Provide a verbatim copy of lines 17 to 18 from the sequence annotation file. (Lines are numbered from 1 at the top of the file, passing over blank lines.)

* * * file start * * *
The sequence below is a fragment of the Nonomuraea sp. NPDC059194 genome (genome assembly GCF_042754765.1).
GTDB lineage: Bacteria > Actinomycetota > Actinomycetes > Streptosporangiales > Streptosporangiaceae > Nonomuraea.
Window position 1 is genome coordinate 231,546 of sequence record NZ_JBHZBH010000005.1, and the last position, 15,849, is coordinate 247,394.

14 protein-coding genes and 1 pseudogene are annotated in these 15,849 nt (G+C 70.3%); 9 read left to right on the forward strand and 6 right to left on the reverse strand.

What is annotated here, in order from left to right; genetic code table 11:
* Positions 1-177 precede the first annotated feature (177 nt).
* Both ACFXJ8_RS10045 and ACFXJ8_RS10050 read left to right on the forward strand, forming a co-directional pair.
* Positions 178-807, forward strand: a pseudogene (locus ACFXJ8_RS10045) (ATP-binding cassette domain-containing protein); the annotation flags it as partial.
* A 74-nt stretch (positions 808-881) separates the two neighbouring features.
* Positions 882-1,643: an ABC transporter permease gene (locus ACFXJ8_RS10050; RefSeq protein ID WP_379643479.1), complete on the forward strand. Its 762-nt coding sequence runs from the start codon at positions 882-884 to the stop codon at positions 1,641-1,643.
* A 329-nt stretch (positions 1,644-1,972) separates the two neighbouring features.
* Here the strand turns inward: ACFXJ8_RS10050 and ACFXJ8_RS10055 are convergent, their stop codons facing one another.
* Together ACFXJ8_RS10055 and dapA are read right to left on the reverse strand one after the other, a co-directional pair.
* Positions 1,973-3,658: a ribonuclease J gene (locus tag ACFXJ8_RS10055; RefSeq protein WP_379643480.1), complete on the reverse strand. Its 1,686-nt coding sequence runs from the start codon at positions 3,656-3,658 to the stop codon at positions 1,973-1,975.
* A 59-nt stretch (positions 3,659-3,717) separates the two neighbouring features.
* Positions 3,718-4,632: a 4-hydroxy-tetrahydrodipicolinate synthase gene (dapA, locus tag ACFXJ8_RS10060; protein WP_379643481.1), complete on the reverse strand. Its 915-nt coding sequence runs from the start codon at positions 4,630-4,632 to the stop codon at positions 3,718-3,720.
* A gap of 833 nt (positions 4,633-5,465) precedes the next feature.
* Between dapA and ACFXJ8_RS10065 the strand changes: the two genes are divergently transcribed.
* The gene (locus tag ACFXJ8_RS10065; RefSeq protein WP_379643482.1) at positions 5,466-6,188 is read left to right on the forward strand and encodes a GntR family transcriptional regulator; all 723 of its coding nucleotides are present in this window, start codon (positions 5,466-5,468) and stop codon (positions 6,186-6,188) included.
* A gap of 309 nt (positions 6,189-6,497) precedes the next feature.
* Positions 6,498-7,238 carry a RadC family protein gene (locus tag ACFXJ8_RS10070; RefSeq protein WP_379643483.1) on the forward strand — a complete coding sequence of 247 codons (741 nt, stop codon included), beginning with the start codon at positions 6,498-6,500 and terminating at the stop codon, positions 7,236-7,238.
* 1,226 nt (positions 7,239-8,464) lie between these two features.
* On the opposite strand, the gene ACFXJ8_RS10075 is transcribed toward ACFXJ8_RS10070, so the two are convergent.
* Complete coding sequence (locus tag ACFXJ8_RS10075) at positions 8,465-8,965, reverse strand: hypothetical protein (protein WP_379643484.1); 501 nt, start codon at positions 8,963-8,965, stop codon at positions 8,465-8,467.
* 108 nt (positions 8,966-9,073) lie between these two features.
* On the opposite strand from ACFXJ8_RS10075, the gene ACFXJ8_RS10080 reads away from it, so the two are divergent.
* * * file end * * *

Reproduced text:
* A gap of 833 nt (positions 4,633-5,465) precedes the next feature.
* Between dapA and ACFXJ8_RS10065 the strand changes: the two genes are divergently transcribed.